5. Discussions and Findings

Paragraph 1 of the Rules of the ICAAN Policy (the “Policy”) makes it clear that the ICANN Policy is incorporated in each Registration Statement by reference and that the Registrant is considered to know its contents. Paragraph 4 of the ICANN Policy further states that a Registrant is bound by this Policy and that disputes between the Registrant and a third party over a domain name must be resolved by the system of arbitration conducted under the ICANN Rules, which is a “mandatory administrative proceeding”. Other panels have had to address the situation in which the Respondent is in default. In this regard, I agree with the statement of the Lead Arbitrator, Maurice Wolf in Noodle Time, Inc. v. Max Marketing, Case AF-0100 that:

[t]he ICANN Policy was adopted in order to ensure that disputes arising from domain names could be resolved in an efficient manner equitable to the parties to the dispute.  Such parties are given the opportunity to present evidence to an independent and impartial arbitrator to support the claims made by the Complainant, on the one hand and for the Respondent, on the other, to demonstrate that the use of the disputed domain name is proper and in accordance with the ICANN Policy…. Of course, when one party to such a dispute fails to abide by the ICANN Rules and does not submit a response to the Complaint, it is difficult for any arbitrator to view the merits of the case from the perspective of the Respondent and must rely on the statements and evidence submitted by the Complainant and the provisions of the ICANN Policy applicable to these facts.”  [See paragraph 5 of the decision.]

Paragraph 14(2) of the Rules provides that if a Party, in the absence of exceptional circumstances, does not comply with any provision of, or requirement under the Rules, the Panel shall draw such inferences therefrom as it considers appropriate.  In Noodle Time, Inc. v. Max Marketing, Arbitrator Wolf held that:

[t]he arbitrator may properly draw an inference that the failure of the Respondent to answer the claims of the Respondent should be considered as an admission that such claims are true. [Paragraph 14 of the ICANN Rules]. Accordingly, if the Complainant’s claim includes sufficient credible evidence that the Respondent has violated the ICANN Policy, the arbitrator must find for the Complainant and order the appropriate action taken with respect to the registration of the disputed domain name. This, it is to be noted, is not a default award but an award based on the evidence before the Panel which is unrefuted. [See paragraph 5 of the decision.]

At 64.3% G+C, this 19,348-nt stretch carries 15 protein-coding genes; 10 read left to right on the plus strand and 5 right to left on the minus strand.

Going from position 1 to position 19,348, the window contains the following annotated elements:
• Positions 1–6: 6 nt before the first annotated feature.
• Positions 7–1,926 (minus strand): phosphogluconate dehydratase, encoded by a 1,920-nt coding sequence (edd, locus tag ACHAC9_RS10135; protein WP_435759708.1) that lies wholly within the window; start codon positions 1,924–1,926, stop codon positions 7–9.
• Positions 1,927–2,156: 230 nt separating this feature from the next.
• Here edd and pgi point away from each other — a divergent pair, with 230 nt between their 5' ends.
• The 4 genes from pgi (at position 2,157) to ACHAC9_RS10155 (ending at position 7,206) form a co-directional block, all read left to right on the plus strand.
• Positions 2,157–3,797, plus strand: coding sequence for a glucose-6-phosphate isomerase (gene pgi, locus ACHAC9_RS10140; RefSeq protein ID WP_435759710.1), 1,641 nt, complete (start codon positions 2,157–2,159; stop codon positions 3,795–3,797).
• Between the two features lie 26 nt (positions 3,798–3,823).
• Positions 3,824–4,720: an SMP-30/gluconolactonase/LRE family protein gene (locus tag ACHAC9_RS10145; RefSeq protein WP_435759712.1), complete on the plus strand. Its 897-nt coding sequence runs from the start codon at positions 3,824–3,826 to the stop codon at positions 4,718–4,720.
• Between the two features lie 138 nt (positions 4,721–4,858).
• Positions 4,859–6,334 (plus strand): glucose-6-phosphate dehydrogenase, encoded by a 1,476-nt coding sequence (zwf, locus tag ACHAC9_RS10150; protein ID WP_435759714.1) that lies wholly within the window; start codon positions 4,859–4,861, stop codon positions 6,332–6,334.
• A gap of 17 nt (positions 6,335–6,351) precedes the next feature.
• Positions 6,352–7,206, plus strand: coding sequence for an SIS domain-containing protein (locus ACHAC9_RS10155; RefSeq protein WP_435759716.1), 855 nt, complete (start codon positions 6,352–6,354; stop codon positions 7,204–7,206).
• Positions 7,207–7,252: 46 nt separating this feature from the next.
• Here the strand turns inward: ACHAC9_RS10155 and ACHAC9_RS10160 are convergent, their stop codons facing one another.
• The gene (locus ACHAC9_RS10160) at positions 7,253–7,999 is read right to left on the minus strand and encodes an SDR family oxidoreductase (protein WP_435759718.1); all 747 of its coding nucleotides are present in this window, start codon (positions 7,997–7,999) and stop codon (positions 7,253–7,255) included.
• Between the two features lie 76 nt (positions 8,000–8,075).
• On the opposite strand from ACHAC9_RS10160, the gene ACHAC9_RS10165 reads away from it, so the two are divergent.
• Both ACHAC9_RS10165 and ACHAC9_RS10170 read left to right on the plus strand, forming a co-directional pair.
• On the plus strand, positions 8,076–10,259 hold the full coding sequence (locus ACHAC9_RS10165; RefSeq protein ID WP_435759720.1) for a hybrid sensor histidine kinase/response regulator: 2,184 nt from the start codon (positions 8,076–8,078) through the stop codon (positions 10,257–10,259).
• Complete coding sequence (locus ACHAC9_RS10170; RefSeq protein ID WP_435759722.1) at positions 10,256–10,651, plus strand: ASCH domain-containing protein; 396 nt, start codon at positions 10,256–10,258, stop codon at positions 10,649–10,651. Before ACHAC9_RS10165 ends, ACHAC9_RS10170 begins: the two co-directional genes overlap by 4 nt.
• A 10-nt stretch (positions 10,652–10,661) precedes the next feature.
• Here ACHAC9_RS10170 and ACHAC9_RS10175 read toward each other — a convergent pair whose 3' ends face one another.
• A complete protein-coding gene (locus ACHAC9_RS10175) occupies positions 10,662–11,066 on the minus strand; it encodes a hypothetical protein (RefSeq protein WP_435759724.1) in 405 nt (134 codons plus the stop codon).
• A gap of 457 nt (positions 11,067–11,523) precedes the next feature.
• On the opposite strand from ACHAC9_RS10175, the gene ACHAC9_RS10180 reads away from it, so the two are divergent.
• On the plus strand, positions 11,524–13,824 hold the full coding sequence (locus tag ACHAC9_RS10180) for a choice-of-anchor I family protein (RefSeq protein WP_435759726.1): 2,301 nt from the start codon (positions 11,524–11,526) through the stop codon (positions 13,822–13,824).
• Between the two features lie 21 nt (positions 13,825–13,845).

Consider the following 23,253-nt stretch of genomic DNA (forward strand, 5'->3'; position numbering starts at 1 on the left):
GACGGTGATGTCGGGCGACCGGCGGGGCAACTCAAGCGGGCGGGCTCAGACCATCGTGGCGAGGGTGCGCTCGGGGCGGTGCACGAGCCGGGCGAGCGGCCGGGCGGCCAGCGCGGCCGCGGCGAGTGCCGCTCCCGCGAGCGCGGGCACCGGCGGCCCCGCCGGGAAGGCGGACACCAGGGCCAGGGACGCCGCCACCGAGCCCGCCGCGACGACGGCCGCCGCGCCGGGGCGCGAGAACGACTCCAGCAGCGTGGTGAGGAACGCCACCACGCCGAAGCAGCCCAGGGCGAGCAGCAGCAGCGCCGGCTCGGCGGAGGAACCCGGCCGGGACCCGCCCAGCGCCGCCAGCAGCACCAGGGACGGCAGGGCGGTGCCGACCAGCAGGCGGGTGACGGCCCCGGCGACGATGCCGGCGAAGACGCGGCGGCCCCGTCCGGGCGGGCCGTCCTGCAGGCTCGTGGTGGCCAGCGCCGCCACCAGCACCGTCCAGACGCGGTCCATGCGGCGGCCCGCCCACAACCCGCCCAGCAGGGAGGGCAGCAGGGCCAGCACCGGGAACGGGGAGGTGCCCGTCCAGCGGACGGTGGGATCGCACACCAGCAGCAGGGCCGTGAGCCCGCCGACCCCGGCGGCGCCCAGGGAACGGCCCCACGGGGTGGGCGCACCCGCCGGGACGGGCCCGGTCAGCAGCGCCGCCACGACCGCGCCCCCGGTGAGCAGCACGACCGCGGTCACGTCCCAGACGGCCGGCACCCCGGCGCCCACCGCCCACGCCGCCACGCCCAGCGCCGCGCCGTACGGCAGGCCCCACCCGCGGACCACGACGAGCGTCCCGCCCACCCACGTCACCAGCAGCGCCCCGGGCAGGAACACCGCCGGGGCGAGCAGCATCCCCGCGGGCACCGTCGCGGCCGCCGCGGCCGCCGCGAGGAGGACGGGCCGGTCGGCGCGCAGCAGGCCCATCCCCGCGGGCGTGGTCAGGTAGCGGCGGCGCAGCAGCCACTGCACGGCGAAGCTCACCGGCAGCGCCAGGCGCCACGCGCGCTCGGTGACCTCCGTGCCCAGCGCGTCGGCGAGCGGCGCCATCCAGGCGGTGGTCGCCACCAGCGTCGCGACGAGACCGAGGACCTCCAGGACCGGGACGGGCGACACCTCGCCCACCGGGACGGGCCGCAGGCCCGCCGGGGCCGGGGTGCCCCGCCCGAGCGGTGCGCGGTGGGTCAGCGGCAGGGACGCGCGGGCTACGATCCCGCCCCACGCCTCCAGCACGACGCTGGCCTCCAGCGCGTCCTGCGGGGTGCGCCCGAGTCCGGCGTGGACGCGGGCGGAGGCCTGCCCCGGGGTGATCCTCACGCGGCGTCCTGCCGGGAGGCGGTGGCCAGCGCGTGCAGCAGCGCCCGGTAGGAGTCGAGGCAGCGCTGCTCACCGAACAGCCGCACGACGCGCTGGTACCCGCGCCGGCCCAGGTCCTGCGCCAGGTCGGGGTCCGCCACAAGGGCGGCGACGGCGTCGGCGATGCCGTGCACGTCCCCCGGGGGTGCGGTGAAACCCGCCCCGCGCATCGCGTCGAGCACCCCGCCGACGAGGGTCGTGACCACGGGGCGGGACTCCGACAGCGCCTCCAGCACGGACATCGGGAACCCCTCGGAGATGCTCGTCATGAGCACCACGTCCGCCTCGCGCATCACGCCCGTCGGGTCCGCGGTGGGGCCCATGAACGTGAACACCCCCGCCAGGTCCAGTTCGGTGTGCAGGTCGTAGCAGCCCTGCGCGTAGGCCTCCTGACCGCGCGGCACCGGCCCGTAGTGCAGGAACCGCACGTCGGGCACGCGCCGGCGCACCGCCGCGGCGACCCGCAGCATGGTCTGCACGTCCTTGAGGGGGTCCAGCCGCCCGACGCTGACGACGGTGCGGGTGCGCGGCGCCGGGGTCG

Paragraph 4(a) of the Policy requires the Complainant to demonstrate that three elements of a case are present for either cancellation or transfer of the disputed domain name. These are: that the domain name in question is identical or confusingly similar to a trademark or service mark in which the Complainant has rights; that the Respondent has no rights or legitimate interests in respect of the domain name; and the domain name was registered and is being used in bad faith. The question before this Panel, therefore, is whether the Complainant has satisfied the requirements of Paragraph 4(a) with respect to these three elements, all of which must be proved.

The Complainant has demonstrated that it has a pending trademark application in the mark WORLD BLACK BELT and a common law trademark in same; and trademark registrations in various countries in the mark BLACK BELT.

Thus, I conclude that the top level domain portion of the Respondent’s domain name,, is identical to Complainant’s WORLD BLACK BELT trademark and is confusingly similar to the Complainant’s BLACK BELT trademarks. There is no question that there would be confusion between the disputed domain name and the marks.

With respect to the question of whether the Complainant has shown that the Respondent has no rights or legitimate interests in respect of the domain name, I find that the Complainant has met its burden of proof. I consider it appropriate to draw an adverse inference from the Respondent’s failure to reply to the Complaint and to articulate its rights or legitimate interests in the domain name The Respondent has not provided evidence of circumstances of the type specified in paragraph 4(c) of the Policy, or of any other circumstance, giving rise to a right to or legitimate interest in this domain name. Accordingly, I accept the statements of the Complainant that the Respondent has no such rights or interest.

With respect to the question of whether the domain name was registered and is being used in bad faith, I find that the Complainant has met its burden of proof. Paragraph 4 of the Policy provides a non-exhaustive list of circumstances that “shall be evidence of registration and use of a domain name in bad faith”. In particular, paragraph 4(b)(iv) provides this circumstance of bad faith: “by using the domain name, [a registrant has] intentionally attempted to attract, for commercial gain, internet users to [its] website or other on-line location by creating a likelihood of confusion with the complainant’s mark as to the source, sponsorship, affiliation, or endorsement of [its] website or location or of a product or service on [its] website or location.” I find that the Complainant has demonstrated that the Respondent, by registering and using the domain name, is intentionally attempting to attract internet uses to its website for commercial gain by creating confusion with the trademarks of Worldblackbelt, Inc. I consider it appropriate to draw an adverse inference from the Respondent’s failure to reply to the Complaint on this point.

I further find that Respondent’s attempt to request a payment of $10,000, or such other substantial sum of money from Complainant for the transfer of the domain name amounts to bad faith.  Since Respondent has chosen not to respond to this Complaint, I also consider it appropriate to draw an adverse inference from Respondent’s failure to reply on this additional point.

6. Conclusion

For the reasons set forth above, the Complainant’s request is granted and in accordance with Paragraph 3(c) of the Policy, the Panel orders that the domain name of be transferred to the Complainant.

7. Signature

(s) Lynda M. Braun, Esq.
New York  
August 2, 2001.
Presiding Panelist